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Digital Health

Digital Health unicorns 2020. Meet the most valuable HealthTech exits of 2020.

In 2020 Covid-19 pandemic focused humanity’s attention on healthcare and HealthTech. According to CB Report, 2020 was the year when a record number of seven digital health companies have achieved the status of unicorns. 

The truth is not that exciting, as CB Report included two companies that are not digital health. Those are Gan & Lee (insulin manufacturer from China, recently wandering into oncology with a new CDK 4/6 inhibitor) and German CureVac, known for its breakthrough achievements in RNA vaccine technology. 

While both are interesting for other reasons, we shall focus on the five digital health companies valued above one billion dollars. Who are those unicorns of 2020?

1. GoodRx; Valuation $12.7 billion

GoodRx logo – Digital Health unicorn valued at $12.7bn

GoodRx, headquartered in Santa Monica, CA collects drug prices from pharmacies across the U.S. and helps users find the cheapest option for the medication they’re seeking. Its founders are Doug Hirsch (one of the first Yahoo! employees, later VP of Product at Facebook). Scott Marlette (who developed Facebook Photos) and Trevor Bezdek (founder of Tryrarc, an IT services and consultancy provider working with Anthem/BlueCross). It has been Doug’s personal experience of searching after the most affordable medicine, that has inspired GoodRx.

Source: GoodRx presentation.

GoodRx had a very successful IPO and is profitable. However, it is facing competition from Amazon’s PrimeRx. When in November 2020 Amazon announced its offering, shares of GoodRx felt 23%. Another shock came in March 2021, when GoodRx presented its 2020 results with $551M revenue (42% growth YoY), but also an unexpected $230M net loss (in comparison to $63M net income in 2019).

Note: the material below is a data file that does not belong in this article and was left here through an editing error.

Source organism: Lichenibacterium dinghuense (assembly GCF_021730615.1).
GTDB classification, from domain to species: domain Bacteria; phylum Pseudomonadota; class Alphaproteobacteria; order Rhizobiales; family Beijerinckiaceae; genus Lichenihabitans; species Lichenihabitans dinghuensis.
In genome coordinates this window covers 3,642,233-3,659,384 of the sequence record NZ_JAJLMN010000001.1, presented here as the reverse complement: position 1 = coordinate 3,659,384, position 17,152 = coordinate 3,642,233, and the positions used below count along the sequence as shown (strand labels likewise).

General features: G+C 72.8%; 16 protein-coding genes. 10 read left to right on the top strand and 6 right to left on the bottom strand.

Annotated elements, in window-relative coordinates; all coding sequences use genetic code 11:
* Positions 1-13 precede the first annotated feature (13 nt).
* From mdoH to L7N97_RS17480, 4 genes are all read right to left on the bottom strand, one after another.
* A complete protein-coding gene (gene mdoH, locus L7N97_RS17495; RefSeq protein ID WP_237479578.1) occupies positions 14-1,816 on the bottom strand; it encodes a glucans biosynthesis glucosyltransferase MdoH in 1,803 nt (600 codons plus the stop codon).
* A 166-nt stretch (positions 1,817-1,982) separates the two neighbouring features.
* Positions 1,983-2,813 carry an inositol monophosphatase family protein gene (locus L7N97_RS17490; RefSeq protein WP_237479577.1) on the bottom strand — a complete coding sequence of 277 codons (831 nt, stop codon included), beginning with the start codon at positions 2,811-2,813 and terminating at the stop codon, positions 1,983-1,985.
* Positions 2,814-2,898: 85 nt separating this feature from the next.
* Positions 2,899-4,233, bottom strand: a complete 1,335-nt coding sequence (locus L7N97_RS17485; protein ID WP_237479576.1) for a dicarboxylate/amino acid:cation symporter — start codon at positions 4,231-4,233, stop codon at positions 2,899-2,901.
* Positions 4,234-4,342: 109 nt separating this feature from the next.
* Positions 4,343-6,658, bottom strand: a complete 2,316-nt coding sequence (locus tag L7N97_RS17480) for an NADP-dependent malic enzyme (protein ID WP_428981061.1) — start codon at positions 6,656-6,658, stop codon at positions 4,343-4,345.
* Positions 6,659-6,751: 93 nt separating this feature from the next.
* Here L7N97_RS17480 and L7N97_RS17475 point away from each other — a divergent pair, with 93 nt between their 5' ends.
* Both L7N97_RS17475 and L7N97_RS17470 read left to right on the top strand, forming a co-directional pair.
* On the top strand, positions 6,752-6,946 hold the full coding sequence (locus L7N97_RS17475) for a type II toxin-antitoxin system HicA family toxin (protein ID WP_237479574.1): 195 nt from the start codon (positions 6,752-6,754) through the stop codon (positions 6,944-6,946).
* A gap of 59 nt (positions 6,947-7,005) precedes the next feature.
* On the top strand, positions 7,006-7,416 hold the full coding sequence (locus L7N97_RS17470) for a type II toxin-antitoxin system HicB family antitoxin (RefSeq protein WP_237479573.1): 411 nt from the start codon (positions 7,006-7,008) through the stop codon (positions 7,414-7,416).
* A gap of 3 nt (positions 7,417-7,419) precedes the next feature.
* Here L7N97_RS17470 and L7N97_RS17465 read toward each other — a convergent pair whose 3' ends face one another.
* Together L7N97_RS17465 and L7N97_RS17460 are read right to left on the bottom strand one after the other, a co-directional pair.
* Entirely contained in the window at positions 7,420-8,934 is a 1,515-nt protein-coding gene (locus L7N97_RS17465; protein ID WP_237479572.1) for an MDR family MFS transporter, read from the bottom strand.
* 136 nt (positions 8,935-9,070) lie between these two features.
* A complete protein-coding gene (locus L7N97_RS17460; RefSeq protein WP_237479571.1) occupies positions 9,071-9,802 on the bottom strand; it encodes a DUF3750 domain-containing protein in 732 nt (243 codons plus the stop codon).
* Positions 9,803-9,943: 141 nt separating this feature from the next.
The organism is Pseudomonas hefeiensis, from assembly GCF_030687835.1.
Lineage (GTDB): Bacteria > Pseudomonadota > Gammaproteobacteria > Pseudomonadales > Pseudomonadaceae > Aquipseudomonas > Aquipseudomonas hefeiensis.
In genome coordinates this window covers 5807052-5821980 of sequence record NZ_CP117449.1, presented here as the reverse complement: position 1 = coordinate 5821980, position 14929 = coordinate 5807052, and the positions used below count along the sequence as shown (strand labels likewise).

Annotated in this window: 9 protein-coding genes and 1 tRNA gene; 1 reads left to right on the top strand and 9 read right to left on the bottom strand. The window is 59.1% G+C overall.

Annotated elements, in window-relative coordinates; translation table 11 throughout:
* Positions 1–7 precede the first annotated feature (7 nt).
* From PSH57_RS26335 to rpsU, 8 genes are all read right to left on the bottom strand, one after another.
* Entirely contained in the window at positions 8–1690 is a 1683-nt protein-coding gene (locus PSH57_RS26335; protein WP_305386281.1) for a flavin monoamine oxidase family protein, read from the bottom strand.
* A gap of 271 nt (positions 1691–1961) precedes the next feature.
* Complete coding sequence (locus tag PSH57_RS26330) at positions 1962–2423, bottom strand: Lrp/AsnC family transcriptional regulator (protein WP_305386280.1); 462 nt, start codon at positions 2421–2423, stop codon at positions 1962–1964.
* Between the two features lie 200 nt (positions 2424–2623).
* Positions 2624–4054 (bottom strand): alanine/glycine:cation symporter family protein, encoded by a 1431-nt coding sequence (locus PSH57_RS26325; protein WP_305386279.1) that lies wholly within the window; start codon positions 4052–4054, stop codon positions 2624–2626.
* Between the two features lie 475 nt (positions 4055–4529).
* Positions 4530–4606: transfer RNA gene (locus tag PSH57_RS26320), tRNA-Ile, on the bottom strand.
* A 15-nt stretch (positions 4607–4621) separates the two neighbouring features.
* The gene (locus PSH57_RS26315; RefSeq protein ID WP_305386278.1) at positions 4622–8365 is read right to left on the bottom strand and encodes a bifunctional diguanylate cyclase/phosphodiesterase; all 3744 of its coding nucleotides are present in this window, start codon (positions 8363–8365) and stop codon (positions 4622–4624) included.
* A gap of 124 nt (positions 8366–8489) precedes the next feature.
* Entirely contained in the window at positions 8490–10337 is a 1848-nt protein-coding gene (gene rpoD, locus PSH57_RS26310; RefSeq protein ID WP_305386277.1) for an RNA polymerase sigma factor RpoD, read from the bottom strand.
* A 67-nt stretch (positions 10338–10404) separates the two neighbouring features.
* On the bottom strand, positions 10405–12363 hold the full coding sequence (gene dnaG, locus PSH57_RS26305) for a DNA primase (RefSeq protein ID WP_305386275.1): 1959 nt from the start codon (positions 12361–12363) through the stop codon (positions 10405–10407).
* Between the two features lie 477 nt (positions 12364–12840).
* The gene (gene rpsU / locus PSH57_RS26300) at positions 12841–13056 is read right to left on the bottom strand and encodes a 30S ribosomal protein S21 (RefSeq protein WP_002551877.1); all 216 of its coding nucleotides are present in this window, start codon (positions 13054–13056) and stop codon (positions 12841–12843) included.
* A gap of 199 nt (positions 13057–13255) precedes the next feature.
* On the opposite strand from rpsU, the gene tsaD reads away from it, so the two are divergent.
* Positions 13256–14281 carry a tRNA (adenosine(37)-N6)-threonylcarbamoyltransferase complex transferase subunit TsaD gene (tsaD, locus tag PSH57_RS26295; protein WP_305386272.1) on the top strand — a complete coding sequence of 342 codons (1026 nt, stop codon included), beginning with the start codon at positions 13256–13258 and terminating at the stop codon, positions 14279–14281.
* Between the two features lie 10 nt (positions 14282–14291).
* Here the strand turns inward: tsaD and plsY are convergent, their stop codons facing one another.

I remain optimistic about GoodRx future, as it has maintained the growth of its user base and the service it is offering is helping US-based patients to save money while adhering to prescribed treatment.

See GoodRx investor presentation

2. Grail: $8 billion 

Grail logo. Grail is Digital Health Unicorn exit valued at $8bn

Grail, based in Menlo Park, CA, is a company specialized in blood tests. Its main product, called the Galleri test, is able to detect more than 50 types of cancer from one blood sample. It allows for early detection of the disease, which highly improves chances for successful treatment. The idea behind the test is a combination of Machine Learning and insights gathered from the Human Genome Project. The commercialization of the Galleri test is expected this year.

Source: Grail press kit. Galleri is the multi-cancer early detection blood test kit.


Grail has started in 2016 as a spin-off from Illumina, supposed to focus on liquid biopsy. It has raised above $2bn from investors including Jeff Bezos and Bill Gates. Illumina has kept a stake in the company, and in September 2021 re-acquired Grail for $8bn.